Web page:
0
$\begingroup$

Let $\alpha(t)$ be a unit-speed curve in $\mathbb R^{3}$ with principal normal $ N(t)$ and binormal $B(t).$ We define a surface by $$ x(t,\theta) = \alpha(t) + a( N(t) \cos({\theta}) + B(t) \sin(\theta)),$$ where $a >0$ is a constant. I have to show that for any fixed $t_0$ the curve $\gamma(\theta) = x(t_0,\theta)$ is geodesic on $x.$

I have no idea from where to begin. Any help. Thank you.

$\endgroup$
1
$\begingroup$

Instead of your notation, I'll use $T_\alpha, N_\alpha$ and $B_\alpha$ for the Frenet trihedron of $\alpha$. Geometrically, the image of $x$ is a tube of radius $a$ around the image of $\alpha$. With this, you can see that $$N(x(t,\theta)) = N_\alpha(t)\cos \theta + B_\alpha(t)\sin \theta$$is a normal field along the surface. Now, if $\gamma(\theta) = x(t_0,\theta)$, then $$\gamma''(\theta) =- N_\alpha(t_0)\cos\theta - B_\alpha(t_0)\sin \theta$$is parallel to $N(\gamma(\theta))$, so $\gamma$ is a geodesic.

$\endgroup$
  • $\begingroup$ That's a great explanation. Thanks for your time. I have one query, will you please tell me how the surface look like ? If possible a link containing the picture of the surface. Thank you. @IvoTerek $\endgroup$ – hiren_garai Nov 5 '18 at 1:56
  • $\begingroup$ From Google, something like this. (Link for the image magically turned into a youtube link from the video where the figure was taken... go figure) $\endgroup$ – Ivo Terek Nov 5 '18 at 1:59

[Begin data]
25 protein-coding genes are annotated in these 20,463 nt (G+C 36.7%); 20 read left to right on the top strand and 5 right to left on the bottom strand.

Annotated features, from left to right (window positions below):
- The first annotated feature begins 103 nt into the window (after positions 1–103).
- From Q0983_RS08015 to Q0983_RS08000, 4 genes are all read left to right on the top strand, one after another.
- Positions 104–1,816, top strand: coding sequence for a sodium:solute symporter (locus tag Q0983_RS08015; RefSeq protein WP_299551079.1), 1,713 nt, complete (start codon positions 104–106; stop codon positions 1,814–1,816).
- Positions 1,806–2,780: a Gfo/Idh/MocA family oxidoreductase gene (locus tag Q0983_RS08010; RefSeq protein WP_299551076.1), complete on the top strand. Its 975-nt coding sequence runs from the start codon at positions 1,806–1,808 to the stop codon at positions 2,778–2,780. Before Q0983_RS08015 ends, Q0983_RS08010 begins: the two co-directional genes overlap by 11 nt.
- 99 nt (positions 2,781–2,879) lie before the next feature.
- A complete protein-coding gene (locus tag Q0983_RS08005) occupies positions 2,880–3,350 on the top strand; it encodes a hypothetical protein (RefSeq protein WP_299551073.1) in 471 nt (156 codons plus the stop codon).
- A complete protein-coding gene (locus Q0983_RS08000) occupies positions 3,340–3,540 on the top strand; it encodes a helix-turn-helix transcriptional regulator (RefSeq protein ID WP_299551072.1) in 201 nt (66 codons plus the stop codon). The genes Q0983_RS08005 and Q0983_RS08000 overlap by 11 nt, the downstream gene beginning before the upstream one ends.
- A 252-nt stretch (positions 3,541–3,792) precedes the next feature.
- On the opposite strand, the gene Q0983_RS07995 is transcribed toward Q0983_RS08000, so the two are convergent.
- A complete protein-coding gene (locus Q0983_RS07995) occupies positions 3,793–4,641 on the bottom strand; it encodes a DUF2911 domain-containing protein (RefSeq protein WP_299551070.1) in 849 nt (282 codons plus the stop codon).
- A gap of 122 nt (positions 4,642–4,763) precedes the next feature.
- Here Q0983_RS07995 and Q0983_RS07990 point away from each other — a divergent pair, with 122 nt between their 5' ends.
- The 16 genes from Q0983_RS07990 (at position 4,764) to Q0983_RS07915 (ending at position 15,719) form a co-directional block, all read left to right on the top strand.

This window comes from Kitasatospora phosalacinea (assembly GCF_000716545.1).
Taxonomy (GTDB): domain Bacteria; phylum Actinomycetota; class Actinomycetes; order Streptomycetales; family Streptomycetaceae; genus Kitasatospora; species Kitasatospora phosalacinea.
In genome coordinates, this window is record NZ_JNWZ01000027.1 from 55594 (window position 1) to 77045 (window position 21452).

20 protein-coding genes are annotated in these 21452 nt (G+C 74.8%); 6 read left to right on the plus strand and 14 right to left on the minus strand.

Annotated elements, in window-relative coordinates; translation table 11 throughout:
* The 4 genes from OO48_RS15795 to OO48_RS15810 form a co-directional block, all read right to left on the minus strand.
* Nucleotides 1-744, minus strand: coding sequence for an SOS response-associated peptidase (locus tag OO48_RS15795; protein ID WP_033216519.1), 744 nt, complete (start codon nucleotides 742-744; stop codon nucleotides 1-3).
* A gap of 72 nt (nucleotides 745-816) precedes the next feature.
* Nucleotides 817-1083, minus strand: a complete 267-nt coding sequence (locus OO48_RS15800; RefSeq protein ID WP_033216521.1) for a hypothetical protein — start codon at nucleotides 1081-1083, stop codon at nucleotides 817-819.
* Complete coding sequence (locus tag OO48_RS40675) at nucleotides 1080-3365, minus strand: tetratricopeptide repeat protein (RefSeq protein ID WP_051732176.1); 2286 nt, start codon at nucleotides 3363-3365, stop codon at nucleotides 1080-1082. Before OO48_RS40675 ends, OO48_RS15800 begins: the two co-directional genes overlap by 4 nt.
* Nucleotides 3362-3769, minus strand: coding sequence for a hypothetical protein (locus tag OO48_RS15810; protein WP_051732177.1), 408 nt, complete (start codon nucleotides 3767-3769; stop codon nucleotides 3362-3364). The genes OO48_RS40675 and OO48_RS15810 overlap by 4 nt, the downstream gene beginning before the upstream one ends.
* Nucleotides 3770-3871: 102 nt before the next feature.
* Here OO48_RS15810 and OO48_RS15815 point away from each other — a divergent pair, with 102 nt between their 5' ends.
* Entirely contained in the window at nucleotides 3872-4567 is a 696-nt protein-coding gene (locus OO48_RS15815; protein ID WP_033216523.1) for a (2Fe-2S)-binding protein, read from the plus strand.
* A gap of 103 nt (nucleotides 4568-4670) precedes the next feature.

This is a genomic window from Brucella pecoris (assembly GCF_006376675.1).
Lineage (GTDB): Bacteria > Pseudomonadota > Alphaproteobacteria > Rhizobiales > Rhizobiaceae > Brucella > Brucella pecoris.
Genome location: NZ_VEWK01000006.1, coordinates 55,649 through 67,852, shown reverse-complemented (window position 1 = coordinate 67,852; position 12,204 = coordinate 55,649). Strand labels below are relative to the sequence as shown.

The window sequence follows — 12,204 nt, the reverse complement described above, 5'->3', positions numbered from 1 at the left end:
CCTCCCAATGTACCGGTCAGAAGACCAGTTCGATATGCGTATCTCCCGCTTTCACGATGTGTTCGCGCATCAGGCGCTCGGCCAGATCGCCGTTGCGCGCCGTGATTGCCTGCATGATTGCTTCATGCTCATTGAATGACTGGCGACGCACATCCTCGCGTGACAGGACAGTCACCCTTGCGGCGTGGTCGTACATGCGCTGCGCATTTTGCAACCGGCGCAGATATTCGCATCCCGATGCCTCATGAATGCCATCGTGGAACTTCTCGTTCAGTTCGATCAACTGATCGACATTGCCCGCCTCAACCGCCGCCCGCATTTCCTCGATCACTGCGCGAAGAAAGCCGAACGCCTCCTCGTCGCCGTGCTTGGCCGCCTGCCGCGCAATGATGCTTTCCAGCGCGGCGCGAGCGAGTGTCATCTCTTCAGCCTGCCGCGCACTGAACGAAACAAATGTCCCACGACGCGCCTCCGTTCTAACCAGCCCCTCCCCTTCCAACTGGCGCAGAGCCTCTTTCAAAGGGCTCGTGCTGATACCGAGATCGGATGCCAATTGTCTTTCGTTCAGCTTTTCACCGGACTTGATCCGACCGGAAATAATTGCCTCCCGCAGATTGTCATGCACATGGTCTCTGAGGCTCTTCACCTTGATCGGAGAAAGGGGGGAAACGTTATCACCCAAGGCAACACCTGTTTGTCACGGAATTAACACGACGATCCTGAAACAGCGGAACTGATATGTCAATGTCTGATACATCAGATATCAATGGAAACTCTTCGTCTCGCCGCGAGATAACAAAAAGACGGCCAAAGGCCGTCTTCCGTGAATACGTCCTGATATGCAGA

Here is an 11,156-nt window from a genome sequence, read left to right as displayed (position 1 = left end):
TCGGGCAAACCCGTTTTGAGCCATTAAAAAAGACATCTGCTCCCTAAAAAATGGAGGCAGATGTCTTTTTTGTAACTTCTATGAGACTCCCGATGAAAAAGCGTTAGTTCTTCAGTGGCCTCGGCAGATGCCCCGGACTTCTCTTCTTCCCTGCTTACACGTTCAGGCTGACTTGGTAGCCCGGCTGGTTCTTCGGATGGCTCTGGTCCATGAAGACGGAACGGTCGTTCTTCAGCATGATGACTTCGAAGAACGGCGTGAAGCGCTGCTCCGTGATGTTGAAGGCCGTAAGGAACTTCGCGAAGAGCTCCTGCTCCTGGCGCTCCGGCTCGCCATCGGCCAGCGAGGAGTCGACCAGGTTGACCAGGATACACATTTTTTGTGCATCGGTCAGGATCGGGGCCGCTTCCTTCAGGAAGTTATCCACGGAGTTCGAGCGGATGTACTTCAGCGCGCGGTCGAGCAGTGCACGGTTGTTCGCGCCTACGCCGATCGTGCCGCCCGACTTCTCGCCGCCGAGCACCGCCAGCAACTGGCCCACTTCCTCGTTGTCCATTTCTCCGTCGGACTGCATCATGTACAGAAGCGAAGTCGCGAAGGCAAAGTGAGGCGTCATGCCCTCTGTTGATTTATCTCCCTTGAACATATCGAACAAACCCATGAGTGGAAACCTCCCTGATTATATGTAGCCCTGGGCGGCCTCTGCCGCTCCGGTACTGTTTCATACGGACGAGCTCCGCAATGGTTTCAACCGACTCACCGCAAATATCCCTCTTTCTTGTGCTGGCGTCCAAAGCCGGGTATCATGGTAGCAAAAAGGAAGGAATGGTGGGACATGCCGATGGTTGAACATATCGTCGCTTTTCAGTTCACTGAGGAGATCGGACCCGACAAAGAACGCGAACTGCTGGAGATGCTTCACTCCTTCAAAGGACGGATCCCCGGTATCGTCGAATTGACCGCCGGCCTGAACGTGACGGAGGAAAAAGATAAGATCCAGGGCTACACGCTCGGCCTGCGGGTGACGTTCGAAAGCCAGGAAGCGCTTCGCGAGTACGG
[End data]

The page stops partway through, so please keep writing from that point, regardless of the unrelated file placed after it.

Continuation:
• $\begingroup$ One more question, I've read the definition of a geodesic as, a curve $\gamma(t)$ is a geodesic to a surface if the vector field $\dot\gamma(t)$ is parallel along $\gamma(t)$,( dot denotes the derivative) is this the same definition that you're using ? Actually I'm facing some doubts there. @IvoTerek $\endgroup$ – hiren_garai Nov 5 '18 at 2:13
  • 1
    $\begingroup$ These definitions are equivalent. You can write $$\alpha''(t) = \frac{D\alpha'}{{\rm d}t}(t) + \alpha''_{\rm nor}(t),$$where $D\alpha'/{\rm d}t$ is the covariant derivative and $\alpha''_{\rm nor}(t)$ is normal to the surface. Then $D\alpha'/{\rm d}t =0$ if and only if $\alpha''(t) = \alpha''_{\rm nor}(t)$ is normal to the surface. $\endgroup$ – Ivo Terek Nov 5 '18 at 2:15
  • $\begingroup$ Now it's fine, but I've one more doubt, pardon my ignorance, how have you found the Normal field along the surface ? according to which formula , I'm unable to understand. @IvoTerek $\endgroup$ – hiren_garai Nov 5 '18 at 2:25

Your Answer

By clicking “Post Your Answer”, you agree to our terms of service, privacy policy and cookie policy

Not the answer you're looking for? Browse other questions tagged or ask your own question.